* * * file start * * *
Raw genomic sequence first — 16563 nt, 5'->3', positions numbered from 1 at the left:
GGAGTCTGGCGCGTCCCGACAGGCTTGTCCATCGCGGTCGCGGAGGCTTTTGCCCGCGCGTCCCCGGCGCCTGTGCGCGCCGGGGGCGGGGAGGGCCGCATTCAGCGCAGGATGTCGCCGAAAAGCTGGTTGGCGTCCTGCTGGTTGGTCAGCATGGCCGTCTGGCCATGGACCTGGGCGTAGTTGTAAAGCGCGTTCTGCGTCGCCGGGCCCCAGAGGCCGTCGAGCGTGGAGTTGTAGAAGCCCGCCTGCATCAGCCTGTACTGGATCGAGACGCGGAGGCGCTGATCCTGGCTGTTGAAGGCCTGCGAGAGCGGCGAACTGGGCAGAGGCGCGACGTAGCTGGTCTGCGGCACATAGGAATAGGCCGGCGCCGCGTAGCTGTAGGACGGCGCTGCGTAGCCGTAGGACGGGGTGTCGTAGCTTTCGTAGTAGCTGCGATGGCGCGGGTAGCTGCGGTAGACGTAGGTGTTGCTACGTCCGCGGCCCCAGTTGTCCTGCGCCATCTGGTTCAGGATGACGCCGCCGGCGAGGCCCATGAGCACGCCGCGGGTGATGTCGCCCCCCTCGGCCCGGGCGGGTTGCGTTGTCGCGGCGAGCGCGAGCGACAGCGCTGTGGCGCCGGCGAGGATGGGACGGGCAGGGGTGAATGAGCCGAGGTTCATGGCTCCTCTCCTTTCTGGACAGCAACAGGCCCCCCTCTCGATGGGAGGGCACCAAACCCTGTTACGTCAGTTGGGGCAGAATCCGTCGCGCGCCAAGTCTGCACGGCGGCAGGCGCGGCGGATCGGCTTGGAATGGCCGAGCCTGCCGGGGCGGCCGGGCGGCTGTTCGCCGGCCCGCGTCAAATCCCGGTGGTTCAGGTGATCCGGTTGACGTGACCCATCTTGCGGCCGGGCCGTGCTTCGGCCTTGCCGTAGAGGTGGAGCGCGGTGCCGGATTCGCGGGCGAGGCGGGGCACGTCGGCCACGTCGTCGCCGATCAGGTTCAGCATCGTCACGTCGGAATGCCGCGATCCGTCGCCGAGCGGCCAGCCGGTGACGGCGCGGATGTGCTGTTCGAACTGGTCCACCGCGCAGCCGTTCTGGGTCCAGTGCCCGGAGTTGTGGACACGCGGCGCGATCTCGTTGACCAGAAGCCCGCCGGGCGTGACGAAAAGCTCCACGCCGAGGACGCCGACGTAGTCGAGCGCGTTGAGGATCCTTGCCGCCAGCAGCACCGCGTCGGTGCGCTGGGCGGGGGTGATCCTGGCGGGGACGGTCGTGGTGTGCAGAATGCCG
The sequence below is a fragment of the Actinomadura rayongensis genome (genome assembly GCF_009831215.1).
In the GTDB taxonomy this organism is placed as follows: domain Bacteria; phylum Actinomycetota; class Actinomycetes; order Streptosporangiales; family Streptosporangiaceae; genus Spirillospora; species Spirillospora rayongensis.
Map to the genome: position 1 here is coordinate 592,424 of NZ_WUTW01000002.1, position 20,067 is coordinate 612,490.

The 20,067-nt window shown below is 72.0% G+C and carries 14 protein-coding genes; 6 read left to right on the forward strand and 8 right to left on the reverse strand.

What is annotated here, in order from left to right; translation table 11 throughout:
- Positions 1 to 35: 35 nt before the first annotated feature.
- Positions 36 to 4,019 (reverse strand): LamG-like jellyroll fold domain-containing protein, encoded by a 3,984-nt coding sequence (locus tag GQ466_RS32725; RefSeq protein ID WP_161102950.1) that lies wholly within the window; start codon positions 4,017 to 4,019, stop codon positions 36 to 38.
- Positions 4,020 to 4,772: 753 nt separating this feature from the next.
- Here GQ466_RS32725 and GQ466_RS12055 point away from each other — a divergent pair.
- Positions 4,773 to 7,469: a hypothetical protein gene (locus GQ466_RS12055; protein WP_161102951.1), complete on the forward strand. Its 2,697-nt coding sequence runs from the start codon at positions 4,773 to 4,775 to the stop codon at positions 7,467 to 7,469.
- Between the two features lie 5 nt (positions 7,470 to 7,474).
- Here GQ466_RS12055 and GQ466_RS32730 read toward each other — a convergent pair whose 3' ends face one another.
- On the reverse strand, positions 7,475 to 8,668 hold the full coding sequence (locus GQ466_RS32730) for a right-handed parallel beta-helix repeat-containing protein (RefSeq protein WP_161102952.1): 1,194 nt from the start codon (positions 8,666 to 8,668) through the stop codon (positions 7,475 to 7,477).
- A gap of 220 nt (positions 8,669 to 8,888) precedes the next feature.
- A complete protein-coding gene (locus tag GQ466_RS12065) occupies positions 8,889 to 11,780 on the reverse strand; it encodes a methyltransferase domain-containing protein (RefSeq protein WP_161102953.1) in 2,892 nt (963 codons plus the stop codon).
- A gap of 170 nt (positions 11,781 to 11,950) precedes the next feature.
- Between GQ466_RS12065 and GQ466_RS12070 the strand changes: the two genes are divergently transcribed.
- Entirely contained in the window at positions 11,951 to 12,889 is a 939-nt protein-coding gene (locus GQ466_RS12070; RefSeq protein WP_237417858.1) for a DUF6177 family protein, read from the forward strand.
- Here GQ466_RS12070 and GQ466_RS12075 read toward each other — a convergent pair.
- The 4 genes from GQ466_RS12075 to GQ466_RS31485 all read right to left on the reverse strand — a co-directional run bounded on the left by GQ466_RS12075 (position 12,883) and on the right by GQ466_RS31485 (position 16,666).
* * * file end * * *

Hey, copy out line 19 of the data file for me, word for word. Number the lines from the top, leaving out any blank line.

- Between GQ466_RS12065 and GQ466_RS12070 the strand changes: the two genes are divergently transcribed.